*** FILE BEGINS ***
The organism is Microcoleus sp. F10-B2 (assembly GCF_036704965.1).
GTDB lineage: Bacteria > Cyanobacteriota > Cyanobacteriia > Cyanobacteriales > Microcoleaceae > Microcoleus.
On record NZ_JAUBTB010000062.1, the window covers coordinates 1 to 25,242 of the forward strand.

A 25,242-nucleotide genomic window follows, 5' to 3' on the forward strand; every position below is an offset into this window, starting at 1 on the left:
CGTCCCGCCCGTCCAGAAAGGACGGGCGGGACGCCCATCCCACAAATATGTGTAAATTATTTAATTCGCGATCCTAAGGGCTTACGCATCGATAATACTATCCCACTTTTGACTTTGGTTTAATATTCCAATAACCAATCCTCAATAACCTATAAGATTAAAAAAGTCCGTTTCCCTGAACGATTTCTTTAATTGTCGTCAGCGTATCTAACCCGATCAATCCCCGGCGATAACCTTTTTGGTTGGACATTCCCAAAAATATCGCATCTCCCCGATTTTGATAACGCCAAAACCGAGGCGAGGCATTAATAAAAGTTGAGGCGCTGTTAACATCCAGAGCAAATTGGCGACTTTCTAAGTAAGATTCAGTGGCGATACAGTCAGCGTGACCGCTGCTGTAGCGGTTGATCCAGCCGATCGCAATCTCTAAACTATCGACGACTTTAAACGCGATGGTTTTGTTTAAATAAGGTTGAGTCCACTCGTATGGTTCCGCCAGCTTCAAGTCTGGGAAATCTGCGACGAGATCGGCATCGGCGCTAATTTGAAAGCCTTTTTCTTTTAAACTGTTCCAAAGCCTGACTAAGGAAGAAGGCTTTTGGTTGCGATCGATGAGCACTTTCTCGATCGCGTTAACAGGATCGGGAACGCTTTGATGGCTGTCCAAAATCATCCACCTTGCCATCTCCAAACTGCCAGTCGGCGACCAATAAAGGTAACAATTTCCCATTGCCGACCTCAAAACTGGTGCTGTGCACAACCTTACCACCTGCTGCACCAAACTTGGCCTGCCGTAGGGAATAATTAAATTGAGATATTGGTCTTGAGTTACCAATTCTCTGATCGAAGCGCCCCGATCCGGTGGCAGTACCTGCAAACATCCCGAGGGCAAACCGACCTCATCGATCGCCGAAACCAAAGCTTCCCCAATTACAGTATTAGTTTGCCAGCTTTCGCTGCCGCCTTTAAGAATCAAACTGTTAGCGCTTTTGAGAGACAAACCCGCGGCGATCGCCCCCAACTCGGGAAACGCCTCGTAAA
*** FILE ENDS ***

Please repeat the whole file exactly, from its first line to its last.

The organism is Microcoleus sp. F10-B2 (assembly GCF_036704965.1).
GTDB lineage: Bacteria > Cyanobacteriota > Cyanobacteriia > Cyanobacteriales > Microcoleaceae > Microcoleus.
On record NZ_JAUBTB010000062.1, the window covers coordinates 1 to 25,242 of the forward strand.

A 25,242-nucleotide genomic window follows, 5' to 3' on the forward strand; every position below is an offset into this window, starting at 1 on the left:
CGTCCCGCCCGTCCAGAAAGGACGGGCGGGACGCCCATCCCACAAATATGTGTAAATTATTTAATTCGCGATCCTAAGGGCTTACGCATCGATAATACTATCCCACTTTTGACTTTGGTTTAATATTCCAATAACCAATCCTCAATAACCTATAAGATTAAAAAAGTCCGTTTCCCTGAACGATTTCTTTAATTGTCGTCAGCGTATCTAACCCGATCAATCCCCGGCGATAACCTTTTTGGTTGGACATTCCCAAAAATATCGCATCTCCCCGATTTTGATAACGCCAAAACCGAGGCGAGGCATTAATAAAAGTTGAGGCGCTGTTAACATCCAGAGCAAATTGGCGACTTTCTAAGTAAGATTCAGTGGCGATACAGTCAGCGTGACCGCTGCTGTAGCGGTTGATCCAGCCGATCGCAATCTCTAAACTATCGACGACTTTAAACGCGATGGTTTTGTTTAAATAAGGTTGAGTCCACTCGTATGGTTCCGCCAGCTTCAAGTCTGGGAAATCTGCGACGAGATCGGCATCGGCGCTAATTTGAAAGCCTTTTTCTTTTAAACTGTTCCAAAGCCTGACTAAGGAAGAAGGCTTTTGGTTGCGATCGATGAGCACTTTCTCGATCGCGTTAACAGGATCGGGAACGCTTTGATGGCTGTCCAAAATCATCCACCTTGCCATCTCCAAACTGCCAGTCGGCGACCAATAAAGGTAACAATTTCCCATTGCCGACCTCAAAACTGGTGCTGTGCACAACCTTACCACCTGCTGCACCAAACTTGGCCTGCCGTAGGGAATAATTAAATTGAGATATTGGTCTTGAGTTACCAATTCTCTGATCGAAGCGCCCCGATCCGGTGGCAGTACCTGCAAACATCCCGAGGGCAAACCGACCTCATCGATCGCCGAAACCAAAGCTTCCCCAATTACAGTATTAGTTTGCCAGCTTTCGCTGCCGCCTTTAAGAATCAAACTGTTAGCGCTTTTGAGAGACAAACCCGCGGCGATCGCCCCCAACTCGGGAAACGCCTCGTAAA